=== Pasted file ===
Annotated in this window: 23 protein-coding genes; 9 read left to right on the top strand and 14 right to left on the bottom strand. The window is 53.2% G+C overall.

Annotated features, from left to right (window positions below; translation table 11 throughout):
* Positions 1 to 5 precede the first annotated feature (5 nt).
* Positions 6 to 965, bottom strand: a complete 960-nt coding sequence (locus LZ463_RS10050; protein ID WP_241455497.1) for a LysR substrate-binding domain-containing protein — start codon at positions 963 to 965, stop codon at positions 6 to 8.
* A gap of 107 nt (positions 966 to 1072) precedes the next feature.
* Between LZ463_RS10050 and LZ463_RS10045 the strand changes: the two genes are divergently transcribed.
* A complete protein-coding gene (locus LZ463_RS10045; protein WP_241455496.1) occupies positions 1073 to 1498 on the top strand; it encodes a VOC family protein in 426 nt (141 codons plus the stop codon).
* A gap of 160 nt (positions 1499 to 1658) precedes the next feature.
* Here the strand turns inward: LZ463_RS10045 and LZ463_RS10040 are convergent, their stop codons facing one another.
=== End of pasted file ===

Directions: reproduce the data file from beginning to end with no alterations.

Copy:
Annotated in this window: 23 protein-coding genes; 9 read left to right on the top strand and 14 right to left on the bottom strand. The window is 53.2% G+C overall.

Annotated features, from left to right (window positions below; translation table 11 throughout):
* Positions 1 to 5 precede the first annotated feature (5 nt).
* Positions 6 to 965, bottom strand: a complete 960-nt coding sequence (locus LZ463_RS10050; protein ID WP_241455497.1) for a LysR substrate-binding domain-containing protein — start codon at positions 963 to 965, stop codon at positions 6 to 8.
* A gap of 107 nt (positions 966 to 1072) precedes the next feature.
* Between LZ463_RS10050 and LZ463_RS10045 the strand changes: the two genes are divergently transcribed.
* A complete protein-coding gene (locus LZ463_RS10045; protein WP_241455496.1) occupies positions 1073 to 1498 on the top strand; it encodes a VOC family protein in 426 nt (141 codons plus the stop codon).
* A gap of 160 nt (positions 1499 to 1658) precedes the next feature.
* Here the strand turns inward: LZ463_RS10045 and LZ463_RS10040 are convergent, their stop codons facing one another.